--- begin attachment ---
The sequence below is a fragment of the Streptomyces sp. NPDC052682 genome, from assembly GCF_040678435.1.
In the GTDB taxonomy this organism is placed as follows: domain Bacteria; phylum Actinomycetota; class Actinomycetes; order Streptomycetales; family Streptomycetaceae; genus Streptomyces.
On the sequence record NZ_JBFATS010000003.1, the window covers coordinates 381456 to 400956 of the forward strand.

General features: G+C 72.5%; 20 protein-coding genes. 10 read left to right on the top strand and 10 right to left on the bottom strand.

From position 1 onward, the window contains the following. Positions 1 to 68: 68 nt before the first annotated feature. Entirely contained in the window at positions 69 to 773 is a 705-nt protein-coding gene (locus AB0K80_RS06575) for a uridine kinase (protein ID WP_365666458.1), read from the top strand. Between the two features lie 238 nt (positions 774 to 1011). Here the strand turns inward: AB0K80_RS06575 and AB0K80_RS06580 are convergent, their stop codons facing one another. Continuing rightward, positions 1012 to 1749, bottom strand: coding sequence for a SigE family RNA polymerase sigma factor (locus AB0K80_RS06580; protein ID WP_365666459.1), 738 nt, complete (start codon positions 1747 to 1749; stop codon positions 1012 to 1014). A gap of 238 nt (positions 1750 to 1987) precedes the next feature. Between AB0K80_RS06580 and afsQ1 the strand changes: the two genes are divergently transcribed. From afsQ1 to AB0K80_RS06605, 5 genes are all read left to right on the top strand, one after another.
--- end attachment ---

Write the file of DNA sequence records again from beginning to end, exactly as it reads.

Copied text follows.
The sequence below is a fragment of the Streptomyces sp. NPDC052682 genome, from assembly GCF_040678435.1.
In the GTDB taxonomy this organism is placed as follows: domain Bacteria; phylum Actinomycetota; class Actinomycetes; order Streptomycetales; family Streptomycetaceae; genus Streptomyces.
On the sequence record NZ_JBFATS010000003.1, the window covers coordinates 381456 to 400956 of the forward strand.

General features: G+C 72.5%; 20 protein-coding genes. 10 read left to right on the top strand and 10 right to left on the bottom strand.

From position 1 onward, the window contains the following. Positions 1 to 68: 68 nt before the first annotated feature. Entirely contained in the window at positions 69 to 773 is a 705-nt protein-coding gene (locus AB0K80_RS06575) for a uridine kinase (protein ID WP_365666458.1), read from the top strand. Between the two features lie 238 nt (positions 774 to 1011). Here the strand turns inward: AB0K80_RS06575 and AB0K80_RS06580 are convergent, their stop codons facing one another. Continuing rightward, positions 1012 to 1749, bottom strand: coding sequence for a SigE family RNA polymerase sigma factor (locus AB0K80_RS06580; protein ID WP_365666459.1), 738 nt, complete (start codon positions 1747 to 1749; stop codon positions 1012 to 1014). A gap of 238 nt (positions 1750 to 1987) precedes the next feature. Between AB0K80_RS06580 and afsQ1 the strand changes: the two genes are divergently transcribed. From afsQ1 to AB0K80_RS06605, 5 genes are all read left to right on the top strand, one after another.